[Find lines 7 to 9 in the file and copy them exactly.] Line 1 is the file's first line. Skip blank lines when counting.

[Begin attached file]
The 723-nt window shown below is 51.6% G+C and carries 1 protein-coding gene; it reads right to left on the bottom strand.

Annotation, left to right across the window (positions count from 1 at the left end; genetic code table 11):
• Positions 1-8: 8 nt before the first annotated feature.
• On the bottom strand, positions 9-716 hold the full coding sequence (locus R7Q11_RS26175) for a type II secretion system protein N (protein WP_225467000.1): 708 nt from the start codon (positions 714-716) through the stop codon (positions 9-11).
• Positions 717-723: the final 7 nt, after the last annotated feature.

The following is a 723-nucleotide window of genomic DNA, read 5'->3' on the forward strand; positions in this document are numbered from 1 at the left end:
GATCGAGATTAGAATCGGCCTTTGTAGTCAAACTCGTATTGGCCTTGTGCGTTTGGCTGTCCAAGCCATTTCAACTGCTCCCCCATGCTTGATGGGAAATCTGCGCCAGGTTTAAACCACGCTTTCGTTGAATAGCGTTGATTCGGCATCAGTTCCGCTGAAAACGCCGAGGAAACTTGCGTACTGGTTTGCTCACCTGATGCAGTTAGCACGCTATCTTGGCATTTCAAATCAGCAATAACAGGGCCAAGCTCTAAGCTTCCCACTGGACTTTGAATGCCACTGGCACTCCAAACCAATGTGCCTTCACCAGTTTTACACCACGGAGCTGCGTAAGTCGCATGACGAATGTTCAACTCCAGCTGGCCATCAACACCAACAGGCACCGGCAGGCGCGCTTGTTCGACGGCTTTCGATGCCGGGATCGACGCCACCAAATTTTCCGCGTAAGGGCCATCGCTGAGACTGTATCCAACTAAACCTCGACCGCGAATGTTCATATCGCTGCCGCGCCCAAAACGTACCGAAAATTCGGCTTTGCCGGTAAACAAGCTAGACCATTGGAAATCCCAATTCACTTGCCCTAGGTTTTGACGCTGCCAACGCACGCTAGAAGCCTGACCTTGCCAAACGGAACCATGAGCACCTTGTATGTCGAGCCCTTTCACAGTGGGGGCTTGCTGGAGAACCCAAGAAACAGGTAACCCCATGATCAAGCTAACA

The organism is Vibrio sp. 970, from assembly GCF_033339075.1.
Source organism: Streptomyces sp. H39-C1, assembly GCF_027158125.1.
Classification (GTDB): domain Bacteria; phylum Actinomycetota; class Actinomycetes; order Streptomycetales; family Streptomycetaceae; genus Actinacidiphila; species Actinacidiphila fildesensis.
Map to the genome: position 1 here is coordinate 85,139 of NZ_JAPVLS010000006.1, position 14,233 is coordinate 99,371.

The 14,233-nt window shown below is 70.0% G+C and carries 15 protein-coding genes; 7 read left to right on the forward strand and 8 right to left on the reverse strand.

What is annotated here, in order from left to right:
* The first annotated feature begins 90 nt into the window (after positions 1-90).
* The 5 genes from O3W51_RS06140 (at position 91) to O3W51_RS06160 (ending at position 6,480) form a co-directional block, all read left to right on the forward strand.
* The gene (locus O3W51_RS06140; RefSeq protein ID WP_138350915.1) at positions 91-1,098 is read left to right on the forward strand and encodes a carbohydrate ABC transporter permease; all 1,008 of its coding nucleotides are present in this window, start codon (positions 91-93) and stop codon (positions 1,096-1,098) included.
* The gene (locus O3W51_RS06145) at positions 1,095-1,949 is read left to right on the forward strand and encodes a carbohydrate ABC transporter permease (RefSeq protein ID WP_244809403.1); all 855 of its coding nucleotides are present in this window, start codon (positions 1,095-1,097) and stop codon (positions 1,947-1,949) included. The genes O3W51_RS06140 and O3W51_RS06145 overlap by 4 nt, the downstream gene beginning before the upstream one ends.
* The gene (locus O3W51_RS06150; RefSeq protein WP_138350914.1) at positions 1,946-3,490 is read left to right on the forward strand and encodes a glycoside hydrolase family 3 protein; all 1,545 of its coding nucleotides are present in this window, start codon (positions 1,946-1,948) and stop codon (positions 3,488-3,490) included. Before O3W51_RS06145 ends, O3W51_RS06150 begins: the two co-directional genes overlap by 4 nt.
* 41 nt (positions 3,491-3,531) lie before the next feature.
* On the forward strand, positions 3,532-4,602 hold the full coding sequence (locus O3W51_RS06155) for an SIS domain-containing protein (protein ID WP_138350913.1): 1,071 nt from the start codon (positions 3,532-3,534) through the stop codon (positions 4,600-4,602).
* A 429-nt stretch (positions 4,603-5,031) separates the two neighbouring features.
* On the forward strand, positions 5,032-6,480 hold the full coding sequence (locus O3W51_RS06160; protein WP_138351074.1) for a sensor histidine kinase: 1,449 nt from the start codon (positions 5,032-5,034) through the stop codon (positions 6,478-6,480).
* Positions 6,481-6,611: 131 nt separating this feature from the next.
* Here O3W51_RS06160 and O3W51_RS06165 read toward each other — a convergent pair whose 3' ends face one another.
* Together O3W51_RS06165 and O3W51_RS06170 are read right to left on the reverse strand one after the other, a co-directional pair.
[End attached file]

GATCGAGATTAGAATCGGCCTTTGTAGTCAAACTCGTATTGGCCTTGTGCGTTTGGCTGTCCAAGCCATTTCAACTGCTCCCCCATGCTTGATGGGAAATCTGCGCCAGGTTTAAACCACGCTTTCGTTGAATAGCGTTGATTCGGCATCAGTTCCGCTGAAAACGCCGAGGAAACTTGCGTACTGGTTTGCTCACCTGATGCAGTTAGCACGCTATCTTGGCATTTCAAATCAGCAATAACAGGGCCAAGCTCTAAGCTTCCCACTGGACTTTGAATGCCACTGGCACTCCAAACCAATGTGCCTTCACCAGTTTTACACCACGGAGCTGCGTAAGTCGCATGACGAATGTTCAACTCCAGCTGGCCATCAACACCAACAGGCACCGGCAGGCGCGCTTGTTCGACGGCTTTCGATGCCGGGATCGACGCCACCAAATTTTCCGCGTAAGGGCCATCGCTGAGACTGTATCCAACTAAACCTCGACCGCGAATGTTCATATCGCTGCCGCGCCCAAAACGTACCGAAAATTCGGCTTTGCCGGTAAACAAGCTAGACCATTGGAAATCCCAATTCACTTGCCCTAGGTTTTGACGCTGCCAACGCACGCTAGAAGCCTGACCTTGCCAAACGGAACCATGAGCACCTTGTATGTCGAGCCCTTTCACAGTGGGGGCTTGCTGGAGAACCCAAGAAACAGGTAACCCCATGATCAAGCTAACA

The organism is Vibrio sp. 970, from assembly GCF_033339075.1.
Source organism: Streptomyces sp. H39-C1, assembly GCF_027158125.1.